Wednesday, May 19, 2010

Rhyme vs Story

Rhyming is an important part of modern songs, and effective rhyming can make the difference between a good and a bad impro song. I’ve been listening to lots of recordings of impro songs, and trying to work out what it is about some of them that I like. I think I’m getting there.

I can’t really write about techniques on how to build rhymes; putting that stuff together isn’t my forte. (Look over at the back at the theatre – that’s me, nestled snugly behind the piano in my little non-verbal cocoon.) But I can write about the stuff I like to see, the rhymes and song construction that resonate with me as a listener.

Probably my biggest wish in a song is that a singer stays true to the story, and doesn’t detour away from it.

Story first! Avoid detours.

In any song, you have to maintain an economy of language, verbalising your thought so it matches the rhythm and cadence of the song. There isn’t much room to stray from the subject of the song. For some reason, an idea expressed in song seems to get around people’s scepticism or defenses and sneak straight in to their hearts. If you maintain focus on the subject of the song, you’ll drive it home and get the audience on board.

It bugs me when people move away from the point of their song just so they can set up an elaborate rhyme – there might be a word they really want to end a verse with, and they find something, anything, that matches it, but to use that word effectively they have to detour for a while to set it up.

Here’s a contrived example, with a boy singing about a girl named Janet. (Please forgive my dodgy lyrics. Sondheim, watch out.)

When she laughs
We laugh together
I know our love
Will last forever

Just like an alien
Living on another planet
I’m in love with Janet

If you’ve set up a song with a certain emotional feel (cheesy love song), pulling out of it to use an incongruent lyric (Aliens?!? Wha?!) breaks the hypnosis for the audience. It’s a “Hey, that doesn’t belong there. Wait! They’re MAKING IT UP!” moment.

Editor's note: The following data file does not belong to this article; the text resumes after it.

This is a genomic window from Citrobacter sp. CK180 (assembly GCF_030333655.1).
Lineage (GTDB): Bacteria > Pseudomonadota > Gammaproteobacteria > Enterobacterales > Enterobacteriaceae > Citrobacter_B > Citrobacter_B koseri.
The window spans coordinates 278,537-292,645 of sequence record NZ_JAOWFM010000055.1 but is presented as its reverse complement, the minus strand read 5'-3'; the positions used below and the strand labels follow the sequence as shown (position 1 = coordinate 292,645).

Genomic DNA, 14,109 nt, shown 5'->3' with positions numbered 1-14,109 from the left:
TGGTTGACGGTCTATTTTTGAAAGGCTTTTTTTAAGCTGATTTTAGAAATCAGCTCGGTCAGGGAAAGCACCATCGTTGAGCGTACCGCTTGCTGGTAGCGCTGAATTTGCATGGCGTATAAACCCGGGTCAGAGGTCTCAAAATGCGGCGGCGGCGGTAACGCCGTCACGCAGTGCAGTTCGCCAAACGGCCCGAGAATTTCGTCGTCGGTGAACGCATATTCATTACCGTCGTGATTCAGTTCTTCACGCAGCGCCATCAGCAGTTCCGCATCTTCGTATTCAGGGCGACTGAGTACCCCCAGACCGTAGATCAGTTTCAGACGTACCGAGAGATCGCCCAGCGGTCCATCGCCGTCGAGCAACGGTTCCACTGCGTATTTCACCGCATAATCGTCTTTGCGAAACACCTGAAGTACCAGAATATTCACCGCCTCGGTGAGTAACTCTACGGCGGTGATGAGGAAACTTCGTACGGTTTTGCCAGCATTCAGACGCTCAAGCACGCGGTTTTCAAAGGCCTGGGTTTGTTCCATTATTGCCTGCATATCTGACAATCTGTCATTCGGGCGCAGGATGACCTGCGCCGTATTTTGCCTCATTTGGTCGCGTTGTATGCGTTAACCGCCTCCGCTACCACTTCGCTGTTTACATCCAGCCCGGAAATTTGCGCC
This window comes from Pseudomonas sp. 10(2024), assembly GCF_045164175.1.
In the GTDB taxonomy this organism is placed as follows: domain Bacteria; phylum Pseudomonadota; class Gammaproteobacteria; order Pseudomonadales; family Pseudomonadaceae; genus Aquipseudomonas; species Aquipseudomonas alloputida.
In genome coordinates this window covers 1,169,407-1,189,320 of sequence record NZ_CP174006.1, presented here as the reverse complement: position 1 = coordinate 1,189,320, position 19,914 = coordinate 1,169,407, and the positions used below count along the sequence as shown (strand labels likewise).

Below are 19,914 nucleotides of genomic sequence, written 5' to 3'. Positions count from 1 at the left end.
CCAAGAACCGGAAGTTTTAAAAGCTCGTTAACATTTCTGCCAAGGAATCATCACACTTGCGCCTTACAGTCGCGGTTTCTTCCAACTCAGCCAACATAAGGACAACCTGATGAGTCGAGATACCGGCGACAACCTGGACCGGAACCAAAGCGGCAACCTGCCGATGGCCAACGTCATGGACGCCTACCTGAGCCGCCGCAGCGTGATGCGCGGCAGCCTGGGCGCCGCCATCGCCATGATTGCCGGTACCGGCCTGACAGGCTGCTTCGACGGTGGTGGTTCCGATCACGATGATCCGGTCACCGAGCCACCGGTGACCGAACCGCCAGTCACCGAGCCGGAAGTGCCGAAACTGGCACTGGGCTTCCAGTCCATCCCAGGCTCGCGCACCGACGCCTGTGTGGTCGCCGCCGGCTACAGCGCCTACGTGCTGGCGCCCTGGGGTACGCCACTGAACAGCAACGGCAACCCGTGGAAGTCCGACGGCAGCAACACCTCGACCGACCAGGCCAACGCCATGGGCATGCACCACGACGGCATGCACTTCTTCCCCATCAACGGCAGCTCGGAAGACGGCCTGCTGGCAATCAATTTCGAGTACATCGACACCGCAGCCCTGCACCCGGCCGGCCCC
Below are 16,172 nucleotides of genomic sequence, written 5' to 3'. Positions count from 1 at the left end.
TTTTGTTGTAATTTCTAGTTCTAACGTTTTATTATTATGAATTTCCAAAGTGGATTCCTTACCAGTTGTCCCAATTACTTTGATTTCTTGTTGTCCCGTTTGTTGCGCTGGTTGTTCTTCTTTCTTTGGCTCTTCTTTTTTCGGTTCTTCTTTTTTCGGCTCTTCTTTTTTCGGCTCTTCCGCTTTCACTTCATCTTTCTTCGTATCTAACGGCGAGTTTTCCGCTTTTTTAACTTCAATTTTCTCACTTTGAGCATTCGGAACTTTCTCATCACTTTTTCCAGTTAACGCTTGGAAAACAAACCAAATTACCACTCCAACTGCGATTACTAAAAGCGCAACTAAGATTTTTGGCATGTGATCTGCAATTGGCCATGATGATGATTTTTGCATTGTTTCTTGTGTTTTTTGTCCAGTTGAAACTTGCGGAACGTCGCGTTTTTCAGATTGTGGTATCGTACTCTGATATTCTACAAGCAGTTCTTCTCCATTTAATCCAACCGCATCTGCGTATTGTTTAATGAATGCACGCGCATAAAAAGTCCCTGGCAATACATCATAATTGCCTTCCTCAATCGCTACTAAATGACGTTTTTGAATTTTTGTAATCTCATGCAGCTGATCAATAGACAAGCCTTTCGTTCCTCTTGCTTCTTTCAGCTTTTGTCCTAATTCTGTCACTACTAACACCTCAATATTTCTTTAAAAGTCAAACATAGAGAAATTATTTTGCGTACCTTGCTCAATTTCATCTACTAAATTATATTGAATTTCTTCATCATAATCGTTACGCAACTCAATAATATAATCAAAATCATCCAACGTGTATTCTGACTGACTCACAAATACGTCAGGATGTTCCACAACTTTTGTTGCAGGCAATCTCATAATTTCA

I think it’s easier to spot a forced lyric when people are trying to rhyme with multi-syllable words. You probably have fewer choices for that perfect rhyme, and you might have to travel further from the story to fit it in. My advice would be – instead of hunting for a suitable matching multi-syllable word, don’t worry about it! You want to leave the listener with a sense that there was a rhyme in there, but it doesn’t have to be an exact match.

Here’s a real-world example of the right way to do it, from ImproMafia’s recent production Worst Side Story. The Hoity Toity gang and their leader Salad Fork (Amy Currie) use every dirty trick in the book to try and raise the level of dining sophistication in their city, including breaking in to establishments and improving their table settings.

In this fast food restaurant
Everyone was damned
Until we came in here
Now their napkins are monogrammed

I thought that was a lovely rhyme. I’m assuming the goal was to get to "monogrammed", and the trick was to find a rhyme to set it up. "Damned" in context worked a treat; it fit the story, and rhymed nicely. Trying to shoehorn in a three-syllable word would have been tough.

You’ll be hearing more from Worst Side Story in upcoming posts.